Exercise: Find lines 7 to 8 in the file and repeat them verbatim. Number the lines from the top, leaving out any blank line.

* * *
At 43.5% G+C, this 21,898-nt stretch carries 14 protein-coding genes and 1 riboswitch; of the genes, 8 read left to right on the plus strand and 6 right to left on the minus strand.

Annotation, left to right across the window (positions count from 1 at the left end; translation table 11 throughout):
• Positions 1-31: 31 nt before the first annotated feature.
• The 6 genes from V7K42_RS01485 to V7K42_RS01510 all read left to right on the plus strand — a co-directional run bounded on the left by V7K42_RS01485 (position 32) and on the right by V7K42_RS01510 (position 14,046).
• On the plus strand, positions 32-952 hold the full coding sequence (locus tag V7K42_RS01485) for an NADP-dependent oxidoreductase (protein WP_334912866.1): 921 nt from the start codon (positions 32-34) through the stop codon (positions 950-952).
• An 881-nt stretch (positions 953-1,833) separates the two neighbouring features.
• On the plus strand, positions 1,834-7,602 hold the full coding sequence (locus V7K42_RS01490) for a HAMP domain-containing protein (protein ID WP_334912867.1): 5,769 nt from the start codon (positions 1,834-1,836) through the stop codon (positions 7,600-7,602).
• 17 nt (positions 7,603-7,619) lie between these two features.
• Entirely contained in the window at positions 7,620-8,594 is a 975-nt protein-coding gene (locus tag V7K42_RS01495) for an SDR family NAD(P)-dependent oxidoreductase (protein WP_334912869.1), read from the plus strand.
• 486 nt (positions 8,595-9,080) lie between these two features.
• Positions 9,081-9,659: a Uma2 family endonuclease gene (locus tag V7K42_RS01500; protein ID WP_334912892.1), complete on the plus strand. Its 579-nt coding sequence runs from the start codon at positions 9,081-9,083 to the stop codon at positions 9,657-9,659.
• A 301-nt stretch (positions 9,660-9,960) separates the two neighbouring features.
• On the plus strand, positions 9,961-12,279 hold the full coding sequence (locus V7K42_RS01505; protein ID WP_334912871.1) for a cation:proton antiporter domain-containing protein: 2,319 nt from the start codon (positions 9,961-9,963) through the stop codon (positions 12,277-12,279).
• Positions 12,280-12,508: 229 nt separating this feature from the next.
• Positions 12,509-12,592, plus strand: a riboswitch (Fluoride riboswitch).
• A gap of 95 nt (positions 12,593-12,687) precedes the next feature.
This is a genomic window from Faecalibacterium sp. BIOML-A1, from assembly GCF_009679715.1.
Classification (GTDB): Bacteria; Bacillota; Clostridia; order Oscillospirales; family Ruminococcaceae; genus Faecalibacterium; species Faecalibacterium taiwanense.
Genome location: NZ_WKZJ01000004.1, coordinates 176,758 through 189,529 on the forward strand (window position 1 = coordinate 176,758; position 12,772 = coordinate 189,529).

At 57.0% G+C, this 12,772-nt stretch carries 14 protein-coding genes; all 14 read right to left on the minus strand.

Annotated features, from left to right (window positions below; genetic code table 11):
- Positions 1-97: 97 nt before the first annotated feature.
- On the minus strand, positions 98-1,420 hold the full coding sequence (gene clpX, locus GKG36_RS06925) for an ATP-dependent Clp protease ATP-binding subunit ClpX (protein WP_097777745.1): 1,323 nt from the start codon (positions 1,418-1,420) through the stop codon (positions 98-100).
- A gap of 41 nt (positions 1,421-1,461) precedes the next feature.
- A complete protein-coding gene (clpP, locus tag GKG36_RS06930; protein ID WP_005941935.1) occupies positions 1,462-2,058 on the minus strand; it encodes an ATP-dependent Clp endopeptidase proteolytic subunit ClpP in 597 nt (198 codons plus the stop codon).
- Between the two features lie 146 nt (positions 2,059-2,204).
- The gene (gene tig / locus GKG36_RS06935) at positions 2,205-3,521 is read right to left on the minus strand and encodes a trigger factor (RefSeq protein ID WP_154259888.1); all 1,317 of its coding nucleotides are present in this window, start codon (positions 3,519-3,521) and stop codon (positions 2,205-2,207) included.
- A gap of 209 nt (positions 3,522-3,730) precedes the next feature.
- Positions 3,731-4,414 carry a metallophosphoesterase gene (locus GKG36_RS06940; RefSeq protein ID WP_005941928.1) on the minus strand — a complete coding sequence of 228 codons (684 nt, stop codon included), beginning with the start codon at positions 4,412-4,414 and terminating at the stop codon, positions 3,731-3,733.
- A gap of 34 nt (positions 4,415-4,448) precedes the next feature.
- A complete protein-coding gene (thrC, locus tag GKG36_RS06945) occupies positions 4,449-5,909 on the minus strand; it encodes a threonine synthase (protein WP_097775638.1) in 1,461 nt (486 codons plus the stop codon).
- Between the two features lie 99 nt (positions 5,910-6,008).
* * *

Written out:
• On the plus strand, positions 1,834-7,602 hold the full coding sequence (locus V7K42_RS01490) for a HAMP domain-containing protein (protein ID WP_334912867.1): 5,769 nt from the start codon (positions 1,834-1,836) through the stop codon (positions 7,600-7,602).
• 17 nt (positions 7,603-7,619) lie between these two features.